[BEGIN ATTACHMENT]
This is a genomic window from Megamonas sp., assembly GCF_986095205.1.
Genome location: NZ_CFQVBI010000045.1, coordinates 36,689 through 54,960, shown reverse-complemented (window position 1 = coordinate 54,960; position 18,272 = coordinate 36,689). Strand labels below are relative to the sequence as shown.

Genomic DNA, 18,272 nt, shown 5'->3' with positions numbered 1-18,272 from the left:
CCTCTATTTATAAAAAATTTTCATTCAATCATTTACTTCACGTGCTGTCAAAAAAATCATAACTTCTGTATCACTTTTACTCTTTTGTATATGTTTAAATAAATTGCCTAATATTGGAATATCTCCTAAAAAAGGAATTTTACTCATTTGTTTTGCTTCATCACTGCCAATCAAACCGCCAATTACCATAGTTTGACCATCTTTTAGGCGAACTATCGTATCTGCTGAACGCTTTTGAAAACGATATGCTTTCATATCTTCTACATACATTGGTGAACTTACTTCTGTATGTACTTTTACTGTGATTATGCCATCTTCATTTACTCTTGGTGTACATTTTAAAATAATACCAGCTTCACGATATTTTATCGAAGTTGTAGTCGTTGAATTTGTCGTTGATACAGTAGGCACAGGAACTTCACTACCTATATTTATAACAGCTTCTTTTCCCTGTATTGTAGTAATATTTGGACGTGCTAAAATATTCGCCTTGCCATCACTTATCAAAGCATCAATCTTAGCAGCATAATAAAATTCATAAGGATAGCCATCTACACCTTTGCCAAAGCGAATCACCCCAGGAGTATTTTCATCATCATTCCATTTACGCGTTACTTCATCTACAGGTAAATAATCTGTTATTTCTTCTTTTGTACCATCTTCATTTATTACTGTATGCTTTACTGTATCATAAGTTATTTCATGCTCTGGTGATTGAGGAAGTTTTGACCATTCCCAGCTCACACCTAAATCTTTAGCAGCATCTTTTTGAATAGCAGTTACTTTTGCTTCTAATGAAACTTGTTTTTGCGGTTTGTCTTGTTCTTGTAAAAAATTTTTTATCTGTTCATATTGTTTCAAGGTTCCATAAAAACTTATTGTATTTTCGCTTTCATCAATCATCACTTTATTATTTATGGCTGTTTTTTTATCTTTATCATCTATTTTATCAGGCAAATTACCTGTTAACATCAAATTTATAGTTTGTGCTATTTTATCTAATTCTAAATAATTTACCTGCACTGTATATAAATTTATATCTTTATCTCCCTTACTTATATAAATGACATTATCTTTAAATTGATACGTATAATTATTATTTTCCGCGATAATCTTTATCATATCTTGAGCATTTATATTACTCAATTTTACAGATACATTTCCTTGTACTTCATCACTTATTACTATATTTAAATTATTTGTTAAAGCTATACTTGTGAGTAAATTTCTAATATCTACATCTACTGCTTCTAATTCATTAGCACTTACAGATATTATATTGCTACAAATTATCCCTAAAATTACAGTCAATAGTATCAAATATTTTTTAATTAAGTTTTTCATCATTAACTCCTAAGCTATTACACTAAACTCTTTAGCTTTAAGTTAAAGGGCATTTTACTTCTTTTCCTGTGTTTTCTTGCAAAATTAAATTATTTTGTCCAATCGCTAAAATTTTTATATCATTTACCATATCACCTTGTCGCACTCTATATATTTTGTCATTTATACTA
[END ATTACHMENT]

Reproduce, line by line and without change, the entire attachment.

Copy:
This is a genomic window from Megamonas sp., assembly GCF_986095205.1.
Genome location: NZ_CFQVBI010000045.1, coordinates 36,689 through 54,960, shown reverse-complemented (window position 1 = coordinate 54,960; position 18,272 = coordinate 36,689). Strand labels below are relative to the sequence as shown.

Genomic DNA, 18,272 nt, shown 5'->3' with positions numbered 1-18,272 from the left:
CCTCTATTTATAAAAAATTTTCATTCAATCATTTACTTCACGTGCTGTCAAAAAAATCATAACTTCTGTATCACTTTTACTCTTTTGTATATGTTTAAATAAATTGCCTAATATTGGAATATCTCCTAAAAAAGGAATTTTACTCATTTGTTTTGCTTCATCACTGCCAATCAAACCGCCAATTACCATAGTTTGACCATCTTTTAGGCGAACTATCGTATCTGCTGAACGCTTTTGAAAACGATATGCTTTCATATCTTCTACATACATTGGTGAACTTACTTCTGTATGTACTTTTACTGTGATTATGCCATCTTCATTTACTCTTGGTGTACATTTTAAAATAATACCAGCTTCACGATATTTTATCGAAGTTGTAGTCGTTGAATTTGTCGTTGATACAGTAGGCACAGGAACTTCACTACCTATATTTATAACAGCTTCTTTTCCCTGTATTGTAGTAATATTTGGACGTGCTAAAATATTCGCCTTGCCATCACTTATCAAAGCATCAATCTTAGCAGCATAATAAAATTCATAAGGATAGCCATCTACACCTTTGCCAAAGCGAATCACCCCAGGAGTATTTTCATCATCATTCCATTTACGCGTTACTTCATCTACAGGTAAATAATCTGTTATTTCTTCTTTTGTACCATCTTCATTTATTACTGTATGCTTTACTGTATCATAAGTTATTTCATGCTCTGGTGATTGAGGAAGTTTTGACCATTCCCAGCTCACACCTAAATCTTTAGCAGCATCTTTTTGAATAGCAGTTACTTTTGCTTCTAATGAAACTTGTTTTTGCGGTTTGTCTTGTTCTTGTAAAAAATTTTTTATCTGTTCATATTGTTTCAAGGTTCCATAAAAACTTATTGTATTTTCGCTTTCATCAATCATCACTTTATTATTTATGGCTGTTTTTTTATCTTTATCATCTATTTTATCAGGCAAATTACCTGTTAACATCAAATTTATAGTTTGTGCTATTTTATCTAATTCTAAATAATTTACCTGCACTGTATATAAATTTATATCTTTATCTCCCTTACTTATATAAATGACATTATCTTTAAATTGATACGTATAATTATTATTTTCCGCGATAATCTTTATCATATCTTGAGCATTTATATTACTCAATTTTACAGATACATTTCCTTGTACTTCATCACTTATTACTATATTTAAATTATTTGTTAAAGCTATACTTGTGAGTAAATTTCTAATATCTACATCTACTGCTTCTAATTCATTAGCACTTACAGATATTATATTGCTACAAATTATCCCTAAAATTACAGTCAATAGTATCAAATATTTTTTAATTAAGTTTTTCATCATTAACTCCTAAGCTATTACACTAAACTCTTTAGCTTTAAGTTAAAGGGCATTTTACTTCTTTTCCTGTGTTTTCTTGCAAAATTAAATTATTTTGTCCAATCGCTAAAATTTTTATATCATTTACCATATCACCTTGTCGCACTCTATATATTTTGTCATTTATACTA